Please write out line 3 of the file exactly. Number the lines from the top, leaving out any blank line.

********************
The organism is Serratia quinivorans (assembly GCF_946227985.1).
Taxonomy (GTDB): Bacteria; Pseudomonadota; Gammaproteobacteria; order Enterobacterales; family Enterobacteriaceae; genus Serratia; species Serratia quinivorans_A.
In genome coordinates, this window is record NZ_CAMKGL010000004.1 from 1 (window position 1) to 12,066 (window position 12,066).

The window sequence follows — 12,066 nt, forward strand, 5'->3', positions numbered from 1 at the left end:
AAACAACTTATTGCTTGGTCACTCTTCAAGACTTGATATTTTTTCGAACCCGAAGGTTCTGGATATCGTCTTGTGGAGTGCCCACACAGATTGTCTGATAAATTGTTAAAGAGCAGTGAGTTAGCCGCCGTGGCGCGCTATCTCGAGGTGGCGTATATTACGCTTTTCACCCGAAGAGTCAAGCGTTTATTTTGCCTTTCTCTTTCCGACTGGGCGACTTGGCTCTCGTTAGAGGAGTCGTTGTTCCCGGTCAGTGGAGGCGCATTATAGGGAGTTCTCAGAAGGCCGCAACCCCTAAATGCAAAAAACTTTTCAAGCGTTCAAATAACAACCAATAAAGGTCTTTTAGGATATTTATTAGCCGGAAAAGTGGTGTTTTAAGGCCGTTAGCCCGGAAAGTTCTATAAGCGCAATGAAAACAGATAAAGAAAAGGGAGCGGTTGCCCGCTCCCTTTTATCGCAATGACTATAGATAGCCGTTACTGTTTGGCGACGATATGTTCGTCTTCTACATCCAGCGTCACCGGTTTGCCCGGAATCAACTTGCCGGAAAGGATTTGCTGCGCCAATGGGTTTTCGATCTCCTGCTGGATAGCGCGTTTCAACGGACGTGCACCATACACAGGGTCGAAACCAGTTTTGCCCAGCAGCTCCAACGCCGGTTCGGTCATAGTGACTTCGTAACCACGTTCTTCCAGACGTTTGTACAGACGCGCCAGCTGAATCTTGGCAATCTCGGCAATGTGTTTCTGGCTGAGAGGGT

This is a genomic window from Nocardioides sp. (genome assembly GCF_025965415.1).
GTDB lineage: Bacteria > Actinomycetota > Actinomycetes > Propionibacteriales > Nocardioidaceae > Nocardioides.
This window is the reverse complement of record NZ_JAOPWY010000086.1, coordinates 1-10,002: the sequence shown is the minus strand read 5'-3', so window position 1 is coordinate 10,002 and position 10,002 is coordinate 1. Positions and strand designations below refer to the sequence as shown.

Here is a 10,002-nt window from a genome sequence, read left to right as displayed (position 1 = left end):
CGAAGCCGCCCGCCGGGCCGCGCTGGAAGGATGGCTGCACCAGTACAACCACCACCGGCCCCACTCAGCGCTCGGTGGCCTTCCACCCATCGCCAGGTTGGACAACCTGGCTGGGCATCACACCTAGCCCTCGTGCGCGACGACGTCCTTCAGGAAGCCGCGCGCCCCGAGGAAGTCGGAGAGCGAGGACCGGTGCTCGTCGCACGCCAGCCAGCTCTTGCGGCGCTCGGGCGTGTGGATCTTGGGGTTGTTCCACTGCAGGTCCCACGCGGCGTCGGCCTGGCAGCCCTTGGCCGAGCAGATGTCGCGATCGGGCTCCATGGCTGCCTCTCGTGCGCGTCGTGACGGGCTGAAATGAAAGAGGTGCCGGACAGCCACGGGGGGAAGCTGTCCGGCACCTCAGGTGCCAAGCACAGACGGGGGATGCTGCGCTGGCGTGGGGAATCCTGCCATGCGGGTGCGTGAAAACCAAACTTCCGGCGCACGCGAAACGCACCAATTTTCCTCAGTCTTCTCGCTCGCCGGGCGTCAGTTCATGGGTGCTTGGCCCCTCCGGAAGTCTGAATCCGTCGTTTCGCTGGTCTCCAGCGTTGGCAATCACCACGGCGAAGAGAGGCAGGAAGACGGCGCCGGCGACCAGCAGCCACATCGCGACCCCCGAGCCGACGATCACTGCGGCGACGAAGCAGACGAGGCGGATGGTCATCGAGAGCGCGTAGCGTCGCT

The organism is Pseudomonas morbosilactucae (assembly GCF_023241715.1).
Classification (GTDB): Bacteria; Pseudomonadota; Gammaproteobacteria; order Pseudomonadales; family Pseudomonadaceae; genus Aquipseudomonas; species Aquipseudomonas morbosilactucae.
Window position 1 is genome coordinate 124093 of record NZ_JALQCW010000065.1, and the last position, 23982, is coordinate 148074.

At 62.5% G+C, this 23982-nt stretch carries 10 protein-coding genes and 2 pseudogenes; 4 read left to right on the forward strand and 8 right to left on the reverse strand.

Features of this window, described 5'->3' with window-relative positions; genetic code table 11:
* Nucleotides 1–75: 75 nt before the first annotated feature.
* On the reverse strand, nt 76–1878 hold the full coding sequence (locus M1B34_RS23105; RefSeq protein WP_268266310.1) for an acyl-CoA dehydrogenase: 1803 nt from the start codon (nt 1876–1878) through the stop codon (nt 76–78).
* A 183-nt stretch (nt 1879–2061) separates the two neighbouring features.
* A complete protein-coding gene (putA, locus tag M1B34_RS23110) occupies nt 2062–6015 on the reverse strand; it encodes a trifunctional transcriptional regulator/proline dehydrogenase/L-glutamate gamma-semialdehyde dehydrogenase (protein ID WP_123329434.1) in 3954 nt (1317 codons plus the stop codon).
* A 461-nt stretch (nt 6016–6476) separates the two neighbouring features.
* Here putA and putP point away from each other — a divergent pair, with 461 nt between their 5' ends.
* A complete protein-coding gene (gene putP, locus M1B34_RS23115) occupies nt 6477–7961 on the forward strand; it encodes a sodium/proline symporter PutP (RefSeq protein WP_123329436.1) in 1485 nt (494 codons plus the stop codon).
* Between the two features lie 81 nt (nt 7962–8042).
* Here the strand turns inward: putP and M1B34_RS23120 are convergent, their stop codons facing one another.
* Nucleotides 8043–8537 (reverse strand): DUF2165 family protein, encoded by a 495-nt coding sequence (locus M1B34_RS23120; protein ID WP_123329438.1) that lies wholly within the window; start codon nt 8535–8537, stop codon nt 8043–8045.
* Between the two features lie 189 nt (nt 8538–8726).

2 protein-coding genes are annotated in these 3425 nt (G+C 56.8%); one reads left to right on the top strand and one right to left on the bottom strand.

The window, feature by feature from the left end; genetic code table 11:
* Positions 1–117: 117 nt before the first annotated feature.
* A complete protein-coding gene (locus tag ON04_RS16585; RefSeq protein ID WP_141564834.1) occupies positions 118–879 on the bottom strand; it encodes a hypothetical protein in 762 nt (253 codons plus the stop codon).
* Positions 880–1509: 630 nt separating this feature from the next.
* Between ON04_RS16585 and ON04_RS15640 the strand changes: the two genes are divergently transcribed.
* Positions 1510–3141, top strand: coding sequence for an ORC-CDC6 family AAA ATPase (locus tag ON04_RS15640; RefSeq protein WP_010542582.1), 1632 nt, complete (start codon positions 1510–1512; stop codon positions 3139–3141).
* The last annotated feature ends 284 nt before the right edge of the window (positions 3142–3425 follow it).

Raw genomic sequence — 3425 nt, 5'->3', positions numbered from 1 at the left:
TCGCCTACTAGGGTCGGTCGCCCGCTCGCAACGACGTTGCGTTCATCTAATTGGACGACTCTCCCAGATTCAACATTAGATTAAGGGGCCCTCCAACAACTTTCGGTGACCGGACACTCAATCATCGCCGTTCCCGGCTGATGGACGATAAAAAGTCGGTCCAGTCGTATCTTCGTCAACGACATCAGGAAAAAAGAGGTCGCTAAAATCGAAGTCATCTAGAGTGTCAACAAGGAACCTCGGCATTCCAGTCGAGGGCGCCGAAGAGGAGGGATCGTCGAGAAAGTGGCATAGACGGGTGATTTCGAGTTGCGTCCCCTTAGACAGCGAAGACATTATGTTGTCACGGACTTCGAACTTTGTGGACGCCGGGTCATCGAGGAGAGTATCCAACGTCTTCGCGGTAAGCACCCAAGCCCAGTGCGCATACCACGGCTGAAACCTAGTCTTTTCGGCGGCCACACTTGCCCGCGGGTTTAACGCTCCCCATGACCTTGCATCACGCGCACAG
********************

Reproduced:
In genome coordinates, this window is record NZ_CAMKGL010000004.1 from 1 (window position 1) to 12,066 (window position 12,066).